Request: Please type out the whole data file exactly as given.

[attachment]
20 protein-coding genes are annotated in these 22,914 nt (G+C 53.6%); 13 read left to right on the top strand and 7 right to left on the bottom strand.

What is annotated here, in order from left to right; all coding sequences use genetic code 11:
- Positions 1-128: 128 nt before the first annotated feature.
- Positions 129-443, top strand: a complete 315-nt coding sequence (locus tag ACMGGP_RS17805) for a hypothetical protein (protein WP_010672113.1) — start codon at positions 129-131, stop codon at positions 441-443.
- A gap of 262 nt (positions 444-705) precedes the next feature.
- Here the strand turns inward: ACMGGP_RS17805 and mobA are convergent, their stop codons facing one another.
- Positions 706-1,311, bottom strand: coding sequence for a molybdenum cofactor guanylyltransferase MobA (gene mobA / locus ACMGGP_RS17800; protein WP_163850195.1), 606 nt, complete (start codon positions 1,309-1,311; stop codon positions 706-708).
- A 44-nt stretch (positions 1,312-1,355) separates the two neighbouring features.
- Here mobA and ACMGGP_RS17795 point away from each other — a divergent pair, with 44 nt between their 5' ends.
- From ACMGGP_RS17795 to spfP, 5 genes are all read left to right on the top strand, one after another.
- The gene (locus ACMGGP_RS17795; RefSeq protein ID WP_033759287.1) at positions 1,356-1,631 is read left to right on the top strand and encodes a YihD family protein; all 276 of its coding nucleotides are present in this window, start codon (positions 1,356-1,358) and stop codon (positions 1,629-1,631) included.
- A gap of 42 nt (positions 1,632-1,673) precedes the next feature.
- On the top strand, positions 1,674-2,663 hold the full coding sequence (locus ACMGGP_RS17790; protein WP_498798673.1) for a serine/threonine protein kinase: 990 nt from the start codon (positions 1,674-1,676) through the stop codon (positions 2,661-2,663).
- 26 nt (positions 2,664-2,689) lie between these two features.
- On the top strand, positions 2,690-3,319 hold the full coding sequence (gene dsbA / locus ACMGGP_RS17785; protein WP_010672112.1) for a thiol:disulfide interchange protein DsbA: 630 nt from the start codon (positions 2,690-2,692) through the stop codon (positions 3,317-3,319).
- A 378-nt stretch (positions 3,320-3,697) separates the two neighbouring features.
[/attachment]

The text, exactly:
20 protein-coding genes are annotated in these 22,914 nt (G+C 53.6%); 13 read left to right on the top strand and 7 right to left on the bottom strand.

What is annotated here, in order from left to right; all coding sequences use genetic code 11:
- Positions 1-128: 128 nt before the first annotated feature.
- Positions 129-443, top strand: a complete 315-nt coding sequence (locus tag ACMGGP_RS17805) for a hypothetical protein (protein WP_010672113.1) — start codon at positions 129-131, stop codon at positions 441-443.
- A gap of 262 nt (positions 444-705) precedes the next feature.
- Here the strand turns inward: ACMGGP_RS17805 and mobA are convergent, their stop codons facing one another.
- Positions 706-1,311, bottom strand: coding sequence for a molybdenum cofactor guanylyltransferase MobA (gene mobA / locus ACMGGP_RS17800; protein WP_163850195.1), 606 nt, complete (start codon positions 1,309-1,311; stop codon positions 706-708).
- A 44-nt stretch (positions 1,312-1,355) separates the two neighbouring features.
- Here mobA and ACMGGP_RS17795 point away from each other — a divergent pair, with 44 nt between their 5' ends.
- From ACMGGP_RS17795 to spfP, 5 genes are all read left to right on the top strand, one after another.
- The gene (locus ACMGGP_RS17795; RefSeq protein ID WP_033759287.1) at positions 1,356-1,631 is read left to right on the top strand and encodes a YihD family protein; all 276 of its coding nucleotides are present in this window, start codon (positions 1,356-1,358) and stop codon (positions 1,629-1,631) included.
- A gap of 42 nt (positions 1,632-1,673) precedes the next feature.
- On the top strand, positions 1,674-2,663 hold the full coding sequence (locus ACMGGP_RS17790; protein WP_498798673.1) for a serine/threonine protein kinase: 990 nt from the start codon (positions 1,674-1,676) through the stop codon (positions 2,661-2,663).
- 26 nt (positions 2,664-2,689) lie between these two features.
- On the top strand, positions 2,690-3,319 hold the full coding sequence (gene dsbA / locus ACMGGP_RS17785; protein WP_010672112.1) for a thiol:disulfide interchange protein DsbA: 630 nt from the start codon (positions 2,690-2,692) through the stop codon (positions 3,317-3,319).
- A 378-nt stretch (positions 3,320-3,697) separates the two neighbouring features.